According to the present invention, flare is minimized in order to increase contrast of an image detected by PMT 74. Flare is caused by the reflection of stimulating radiation from the surface of storage phosphor plate 44 which is rereflected to the storage phosphor by various surfaces of collector 48. The rereflected stimulating radiation causes undesireable stimulation of phosphor plate 44 to produce secondary light emissions which reduce image contrast and increase image degradation.
In the embodiment of the present invention shown in FIG. 4, one or more of mirrors 50, 52, 54 are made absorbent to stimulating radiation. Making upper mirror 52 or vertical mirror 50 absorbent to stimulating radiation has been found to be most effective in reducing flare. Although collection efficiency may be reduced, image contrast is improved.
In the embodiment of FIG. 5, only a stripe 80 on mirror 52 absorbs stimulating radiation. Flare is substantially reduced but collection efficiency is improved over the embodiment of FIG. 4. It has been found that much of the flare is the result of reflection of stimulating radiation off narrow bands along the respective bottom edges of upper and vertical mirrors 52 and 50. Using a narrow filter which absorbs stimulating radiation (red) but passes emitted radiation (blue) along the bottom edge of top mirror 52 (or vertical mirror 50) is a simple and effective way to eliminate such a stimulating radiation reflection path. A black mask in this area would also reduce flare significantly but at decreased collection efficiency. The embodiment of FIG. 5 effectively reduces flare without significantly reducing collection efficiency.
FIGS. 6A and 6B show another embodiment of the present invention. Since PMT 74 does not close off all of the area of large open end 78 of collector 48, emitted light leaks out above and below PMT 74. As shown in FIG. 6A, a vertical bottom mirror 84 reflects both stimulating and emitted radiation. A mirror 86 which only reflects emitted light but absorbs stimulating light is located above PMT 74 to reflect emitted light back into collector 48 to be reflected to and detected by PMT 74. Mirror 86 causes little increase in flare and improves collection efficiency.
As shown in FIG. 6B, mirror 86 is formed by extending filter 76 above PMT 74 and aluminizing the portion 88 which needs to reflect emitted light.
In the embodiment shown in FIG. 7A, mirror 88 extends above and below PMT 74 so that emitted light is prevented from escaping from above and below PMT 74. The blocked emitted light is reflected back into collector 48 where it is detected by PMT 74. Thus, collection efficiency is increased with no appreciable increase in flare. As shown in FIG. 7B, the stimulating light filter covering the face of PMT 74 is extended above and below PMT 74, the extended area 90 having an aluminized back to reflect emitted light.
In the embodiment shown in FIG. 8, the apex mirror 72 reflects emitted light but absorbs stimulating light. Alternatively, mirror 72 is blackened to absorb all radiation. This reduces flare at the small end 80 of collector 48.
The split V-roof mirror light collector of the present invention, is useful in a photostimulable phosphor scanning apparatus. It has the advantages of high light collection efficiency, ease of manufacture, compact design, and minimization of flare.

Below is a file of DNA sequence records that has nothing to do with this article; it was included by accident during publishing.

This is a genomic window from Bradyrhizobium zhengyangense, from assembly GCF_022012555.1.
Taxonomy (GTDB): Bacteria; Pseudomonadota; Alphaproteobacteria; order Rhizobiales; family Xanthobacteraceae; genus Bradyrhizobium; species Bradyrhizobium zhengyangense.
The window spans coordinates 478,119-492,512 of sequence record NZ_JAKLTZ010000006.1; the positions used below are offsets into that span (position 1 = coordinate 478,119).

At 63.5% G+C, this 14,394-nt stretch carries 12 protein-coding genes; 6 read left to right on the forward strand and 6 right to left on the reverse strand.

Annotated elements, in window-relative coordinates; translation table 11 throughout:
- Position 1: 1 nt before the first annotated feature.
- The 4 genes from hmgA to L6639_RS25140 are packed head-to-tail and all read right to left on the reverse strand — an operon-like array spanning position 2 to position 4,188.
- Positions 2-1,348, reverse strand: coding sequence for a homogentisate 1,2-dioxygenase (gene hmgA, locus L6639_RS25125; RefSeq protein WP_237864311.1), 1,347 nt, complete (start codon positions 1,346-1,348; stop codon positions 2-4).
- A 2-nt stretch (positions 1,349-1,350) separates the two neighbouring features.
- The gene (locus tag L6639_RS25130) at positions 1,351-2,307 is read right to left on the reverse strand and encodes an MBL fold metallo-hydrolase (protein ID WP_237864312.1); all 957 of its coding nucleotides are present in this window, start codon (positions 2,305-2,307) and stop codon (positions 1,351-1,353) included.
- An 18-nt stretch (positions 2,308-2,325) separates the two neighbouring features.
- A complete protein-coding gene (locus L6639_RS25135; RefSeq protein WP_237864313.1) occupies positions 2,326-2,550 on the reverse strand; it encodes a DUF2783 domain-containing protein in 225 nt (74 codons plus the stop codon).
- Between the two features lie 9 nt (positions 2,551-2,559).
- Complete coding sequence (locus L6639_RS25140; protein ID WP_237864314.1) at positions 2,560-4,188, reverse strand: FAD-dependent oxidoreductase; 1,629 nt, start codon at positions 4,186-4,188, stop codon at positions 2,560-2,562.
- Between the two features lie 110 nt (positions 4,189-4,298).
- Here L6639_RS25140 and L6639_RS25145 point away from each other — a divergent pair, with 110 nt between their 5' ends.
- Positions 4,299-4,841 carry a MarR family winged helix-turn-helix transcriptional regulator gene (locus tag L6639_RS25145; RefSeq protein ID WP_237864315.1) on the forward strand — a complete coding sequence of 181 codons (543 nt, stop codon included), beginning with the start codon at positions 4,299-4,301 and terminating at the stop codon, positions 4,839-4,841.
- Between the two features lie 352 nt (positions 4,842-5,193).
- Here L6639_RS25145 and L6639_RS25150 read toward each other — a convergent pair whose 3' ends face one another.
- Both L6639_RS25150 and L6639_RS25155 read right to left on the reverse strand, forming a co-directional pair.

Although the invention has been described with reference to preferred embodiments thereof, it will be understood that variations and modifications can be effected within the spirit and scope of the invention as described above and as defined in the appended claims.
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|Citing Patent||Filing date||Publication date||Applicant||Title|
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|US6987280||Feb 14, 2003||Jan 17, 2006||Eastman Kodak Company||Collector design for computed radiography|
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|US20040159805 *||Feb 13, 2003||Aug 19, 2004||Boutet John C.||Dielectric mirror for efficiency boost and flare control in CR collector|
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|EP0698813A1||Aug 22, 1995||Feb 28, 1996||Eastman Kodak Company||Method and apparatus for indexing cassettes|
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|U.S. Classification||250/228, 250/484.4, 250/227.31|
|International Classification||G01T1/29, H04N1/028, G02B27/00, H04N1/04, G03B42/02, G02B26/10|
|Cooperative Classification||G01T1/2014, G03B42/02, G02B27/0018, H04N1/0281|
|European Classification||G03B42/02, G01T1/29D9, H04N1/028C|
|Dec 21, 1990||AS||Assignment|
Owner name: EASTMAN KODAK COMPANY, ROCHESTER, NY A CORP OF NJ
Free format text: ASSIGNMENT OF ASSIGNORS INTEREST.;ASSIGNORS:BOUTET, JOHN C.;BRANDT, MICHAEL B.;REEL/FRAME:005564/0607
Effective date: 19901221
|Feb 22, 1996||FPAY||Fee payment|
Year of fee payment: 4
|Feb 28, 2000||FPAY||Fee payment|
Year of fee payment: 8
|Feb 26, 2004||FPAY||Fee payment|
Year of fee payment: 12
|Jul 27, 2007||AS||Assignment|
|Mar 7, 2008||AS||Assignment|
Owner name: CARESTREAM HEALTH, INC.,NEW YORK
Free format text: ASSIGNMENT OF ASSIGNORS INTEREST;ASSIGNOR:EASTMAN KODAK COMPANY;REEL/FRAME:020741/0126
Effective date: 20070501
Owner name: CARESTREAM HEALTH, INC.,NEW YORK
Free format text: ASSIGNMENT OF ASSIGNORS INTEREST;ASSIGNOR:EASTMAN KODAK COMPANY;REEL/FRAME:020756/0500
Effective date: 20070501
|Apr 4, 2011||AS||Assignment|
Owner name: CARESTREAM HEALTH, INC., NEW YORK
Free format text: RELEASE OF SECURITY INTEREST IN INTELLECTUAL PROPERTY (FIRST LIEN);ASSIGNOR:CREDIT SUISSE AG, CAYMAN ISLANDS BRANCH;REEL/FRAME:026069/0012
Effective date: 20110225